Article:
Sipsey’s subjects were retained in state custody as the doctor had gone to extensive lengths to destroy or otherwise obfuscate their records. Familial identification proved successful for most subjects, those who remained unidentified are kept in state custody today.

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There was a note. It read, simply: “find water.”

He looked all around. In every direction stretched a flat, yellow land unbroken by vegetation. Above him the sun was a white point in a field of endless blue. It was very hot.

He picked a direction and started walking.

The land threw glare back at his face until he began to worry of blindness. He attempted to tear a strip off his shirt to place over his eyes, but he had nothing in his pockets to start the rip. He settled for pulling the neck hole over his head and letting his arms dangle free from the body of the shirt.

He had cowboy boots too tight to pull off his feet. He had jeans that quickly became sodden with sweat. Walking became difficult and painful but he didn’t stop.

A dark gray line on the horizon became a dark gray line just below the horizon became a dark gray snake stretching before him became a road empty of cars. He turned perpendicular to the direction he’d been traveling and walked that way.

The asphalt was easier to walk on but it radiated heat like an oven door. There was no center stripe or markings of any kind to indicate direction.

Bright squares on the horizon.

He shouted. The sound of his own voice startled him. He broke into a run.

The squares were bright metal, and people were moving in them. People. Dim and dark in the sun, indistinguishable to his damaged eyes.

No, as he drew near, he saw.

Not people. Shadows. They moved as if conversing with one another, servicing engines, replacing flats. They faded with proximity. The boxes, arranged to look like vehicles from a distance, clarified into a disparate pile of metal parts.

He found a small scrap of steel that pricked his palm and used it to slice his shirt. He tied the blindfold and put his arms back in his sleeves.

The road ended itself in a hill. But it wasn’t a hill, it became flat as he approached it. Anamorphic shadows sank into the ground as he walked forward into the bright yellow land again.

It looked like a stereotypical desert, but the dunes flattened out as he approached, dissolving into a loose collection of brown shapes. When the next shadow came, he expected it to fall into flatness as well, but it remained standing even as he drew close enough to see detail.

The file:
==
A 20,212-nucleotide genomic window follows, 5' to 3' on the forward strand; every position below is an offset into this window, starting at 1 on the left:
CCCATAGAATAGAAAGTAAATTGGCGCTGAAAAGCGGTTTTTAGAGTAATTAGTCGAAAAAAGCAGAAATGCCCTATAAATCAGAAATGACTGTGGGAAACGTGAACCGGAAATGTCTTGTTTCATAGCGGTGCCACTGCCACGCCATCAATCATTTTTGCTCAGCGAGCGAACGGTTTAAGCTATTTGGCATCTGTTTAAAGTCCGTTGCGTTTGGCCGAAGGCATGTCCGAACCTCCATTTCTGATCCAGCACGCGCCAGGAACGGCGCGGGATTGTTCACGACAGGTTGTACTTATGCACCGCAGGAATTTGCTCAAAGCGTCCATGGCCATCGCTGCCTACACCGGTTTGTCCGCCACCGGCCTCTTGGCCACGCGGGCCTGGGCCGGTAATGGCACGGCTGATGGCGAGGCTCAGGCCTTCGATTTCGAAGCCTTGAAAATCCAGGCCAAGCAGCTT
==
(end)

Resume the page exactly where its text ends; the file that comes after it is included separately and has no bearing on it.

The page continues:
It was a weathered-wood building. He could make out windows and a single red door and by the time he noticed the spigot he had broken into a run for the blue shade of it.

He did not halt, merely ran straight into the building with his hands out, afraid it would fall flat. It didn’t. He hugged the wall.

The doorknob did not have a keyhole, but it was not yet time to try that. He turned the spigot, and clear water came gushing out. He put his mouth in front of it. The water was as hot as a shower. He leapt back, and the spigot spat itself dry.

He stood there, dripping.

Nothing else came out.

He tried the doorknob, and it turned freely. It wasn’t connected to anything.

He took his hand off the knob and blinked.

The door was painted red, but its surface was the surface of the slats that made up the side of the building. The windows were opaque. Steel, he found when he tossed a pebble at them.

He slumped down beside the building in despair. When he leaned back, he fell flat.

The building was gone.

He sat up.

He was alone in the middle of a wide expanse of yellow. A pinprick sun was nearly lost in the endless blue sky.

Something crackled beneath him. He pulled it out.

It was a note. It read, simply:

“Find shade.”

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Who Do I Call?

I don’t have a story for you. I have three pieces of a whole, only one of which I was actually there for. I hope you can tell me what to do about it because I’m at a loss, honestly. Who do I go to? The cops? Interpol?


I work with my friend Sanjay for that stereo place out by the highway. We’re the assholes in the van who haul your old systems away. Sanj was in the drivers seat and I was doing what I always do as a co-pilot: try to make him laugh and mess up so I could have a turn driving.